In a will you state who you want to inherit your property, both real and personal, and you can name a guardian to care for your young children should something happen to you and the other parent. You also direct who administers your estate whether it be a family member or someone else.
If you hold your property in a “living” or “revocable” trust your survivors won’t have to go through the time consuming, expensive process of probate court. Shield your children and beneficiaries from creditors with special trust provisions. There is a trust available for most any situation when you work with us to craft your unique trust documents.
Laying out your wishes in advance for health care decisions can protect you if you become unable to make medical decisions for yourself. Health care directives include a health care declaration or “living will” and a power of attorney for health care or health care proxy. This allows someone of your choosing to make decisions if you cannot.
With a durable power of attorney for finances (and other matters) you can name a trusted person the authority to handle your finances and property if become incapacitated and are unable to handle your own financial affairs. The person you name to handle your finances is called your attorney-in-fact (not usually a licensed attorney) or agent. You can also name successor attorneys-in-fact in case that person is unable to handle your affairs in your stead.
Whichever estate planning vehicle you choose, you have the power to appoint an adult or private entity (a bank) to manage any money and property your minor children or children with special needs inherit from you. You can name that person in a will or a trust, the choice is yours.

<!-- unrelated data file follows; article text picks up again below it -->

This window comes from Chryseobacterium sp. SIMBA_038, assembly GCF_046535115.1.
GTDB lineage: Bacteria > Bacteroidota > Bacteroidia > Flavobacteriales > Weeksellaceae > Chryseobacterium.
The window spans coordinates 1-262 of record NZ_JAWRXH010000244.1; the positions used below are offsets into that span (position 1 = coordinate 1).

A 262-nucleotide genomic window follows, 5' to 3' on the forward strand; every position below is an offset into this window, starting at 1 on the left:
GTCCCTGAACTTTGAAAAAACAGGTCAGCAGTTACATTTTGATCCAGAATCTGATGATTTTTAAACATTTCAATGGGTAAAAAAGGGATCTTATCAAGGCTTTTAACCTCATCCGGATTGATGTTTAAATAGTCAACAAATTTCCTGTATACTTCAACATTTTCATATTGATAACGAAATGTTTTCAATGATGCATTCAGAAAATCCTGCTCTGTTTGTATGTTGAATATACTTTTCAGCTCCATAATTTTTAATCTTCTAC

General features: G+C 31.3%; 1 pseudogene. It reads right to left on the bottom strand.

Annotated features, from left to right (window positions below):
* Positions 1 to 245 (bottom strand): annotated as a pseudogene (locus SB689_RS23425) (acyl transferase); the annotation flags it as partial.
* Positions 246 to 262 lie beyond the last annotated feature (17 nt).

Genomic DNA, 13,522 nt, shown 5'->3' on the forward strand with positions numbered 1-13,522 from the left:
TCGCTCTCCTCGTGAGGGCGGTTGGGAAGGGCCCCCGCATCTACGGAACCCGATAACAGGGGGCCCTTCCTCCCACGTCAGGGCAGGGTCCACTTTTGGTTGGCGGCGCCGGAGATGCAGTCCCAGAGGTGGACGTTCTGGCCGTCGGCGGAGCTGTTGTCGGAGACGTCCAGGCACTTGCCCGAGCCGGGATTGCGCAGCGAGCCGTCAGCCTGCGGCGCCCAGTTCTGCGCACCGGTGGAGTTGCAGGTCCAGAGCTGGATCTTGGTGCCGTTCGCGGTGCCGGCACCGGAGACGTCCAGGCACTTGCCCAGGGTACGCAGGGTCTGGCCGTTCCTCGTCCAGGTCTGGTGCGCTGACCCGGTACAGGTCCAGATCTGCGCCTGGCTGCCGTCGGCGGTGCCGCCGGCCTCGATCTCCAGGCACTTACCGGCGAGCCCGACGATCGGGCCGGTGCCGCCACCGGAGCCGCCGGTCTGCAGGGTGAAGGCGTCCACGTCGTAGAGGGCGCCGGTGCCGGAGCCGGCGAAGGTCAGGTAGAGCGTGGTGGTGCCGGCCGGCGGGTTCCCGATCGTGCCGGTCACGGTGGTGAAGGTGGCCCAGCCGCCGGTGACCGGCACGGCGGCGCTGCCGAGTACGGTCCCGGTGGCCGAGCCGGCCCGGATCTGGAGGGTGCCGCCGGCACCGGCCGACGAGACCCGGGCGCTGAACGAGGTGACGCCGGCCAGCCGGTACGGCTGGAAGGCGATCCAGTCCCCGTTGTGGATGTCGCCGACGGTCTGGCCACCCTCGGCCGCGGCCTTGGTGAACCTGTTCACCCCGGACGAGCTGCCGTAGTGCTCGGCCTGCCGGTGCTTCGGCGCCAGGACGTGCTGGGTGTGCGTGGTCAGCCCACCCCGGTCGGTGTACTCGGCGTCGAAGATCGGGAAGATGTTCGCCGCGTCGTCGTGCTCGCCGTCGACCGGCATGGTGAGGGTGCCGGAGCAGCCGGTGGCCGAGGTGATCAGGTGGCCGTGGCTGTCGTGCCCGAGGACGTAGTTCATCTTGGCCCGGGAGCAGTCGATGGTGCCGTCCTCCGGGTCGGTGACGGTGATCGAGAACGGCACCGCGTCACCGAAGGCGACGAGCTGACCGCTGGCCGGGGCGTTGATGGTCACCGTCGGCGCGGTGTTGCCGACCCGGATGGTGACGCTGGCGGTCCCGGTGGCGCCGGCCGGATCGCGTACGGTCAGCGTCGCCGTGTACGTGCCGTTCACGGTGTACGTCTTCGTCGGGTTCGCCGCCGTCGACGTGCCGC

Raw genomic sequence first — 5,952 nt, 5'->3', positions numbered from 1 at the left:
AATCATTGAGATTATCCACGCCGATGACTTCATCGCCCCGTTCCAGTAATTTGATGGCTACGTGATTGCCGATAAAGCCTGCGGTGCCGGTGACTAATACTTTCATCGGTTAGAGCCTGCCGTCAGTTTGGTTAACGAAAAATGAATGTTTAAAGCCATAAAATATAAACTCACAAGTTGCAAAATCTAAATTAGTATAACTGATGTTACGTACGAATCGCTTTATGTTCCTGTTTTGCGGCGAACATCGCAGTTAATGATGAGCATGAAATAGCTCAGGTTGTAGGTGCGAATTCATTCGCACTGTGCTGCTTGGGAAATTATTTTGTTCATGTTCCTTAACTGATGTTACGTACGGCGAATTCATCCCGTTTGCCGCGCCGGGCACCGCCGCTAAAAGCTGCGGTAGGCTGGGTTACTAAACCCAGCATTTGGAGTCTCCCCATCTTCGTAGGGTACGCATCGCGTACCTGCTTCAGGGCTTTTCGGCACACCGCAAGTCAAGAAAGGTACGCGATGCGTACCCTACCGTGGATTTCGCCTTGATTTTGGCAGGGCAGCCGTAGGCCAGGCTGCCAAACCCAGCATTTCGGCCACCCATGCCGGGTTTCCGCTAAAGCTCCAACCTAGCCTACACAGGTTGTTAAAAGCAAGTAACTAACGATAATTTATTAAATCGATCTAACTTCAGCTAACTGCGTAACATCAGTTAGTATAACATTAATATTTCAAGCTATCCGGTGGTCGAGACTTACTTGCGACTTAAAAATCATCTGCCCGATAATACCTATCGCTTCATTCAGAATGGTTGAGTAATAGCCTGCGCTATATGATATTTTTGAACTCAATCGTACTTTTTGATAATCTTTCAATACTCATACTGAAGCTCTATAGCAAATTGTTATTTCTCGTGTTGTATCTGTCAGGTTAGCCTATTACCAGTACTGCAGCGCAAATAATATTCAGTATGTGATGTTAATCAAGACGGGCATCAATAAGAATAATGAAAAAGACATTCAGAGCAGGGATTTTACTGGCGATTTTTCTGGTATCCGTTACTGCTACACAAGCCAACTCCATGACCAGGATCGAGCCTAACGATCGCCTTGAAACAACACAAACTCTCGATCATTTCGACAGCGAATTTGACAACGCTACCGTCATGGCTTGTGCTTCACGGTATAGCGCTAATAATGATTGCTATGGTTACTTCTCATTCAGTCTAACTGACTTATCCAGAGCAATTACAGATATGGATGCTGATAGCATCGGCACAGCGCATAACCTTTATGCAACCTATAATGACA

Naming a beneficiary for bank accounts and retirement plans makes the account automatically payable on your death to the named beneficiary and allows the funds and the beneficiary to skip the probate process. This can be done with stocks, bonds, etc.
If you have young children or children with special needs or if you owe significant debts, life insurance might be a valuable and efficient tool to consider.
Rather than a funeral prepayment plan, which might be unreliable, you can create a payable on death account at your bank and deposit funds into it which will go towards your funeral and related expenses.
Are you the sole owner of a business? You need a plan for who you want to take over at your death. Do you own a business with others? You need a clearly delineated buyout or succession agreement.
You have created a well laid plan for taking care of your loved ones after your
death. Don’t let it get derailed because no one can find your estate planning
documents! Your attorney-in-fact or the personal representative will need access
to the following documents:
Real estate deeds
Stock and bond certificates, etc.
Bank account information
Safe deposit boxes
Information on debts, mortgages, loans, etc.
Funeral payment plans or accounts.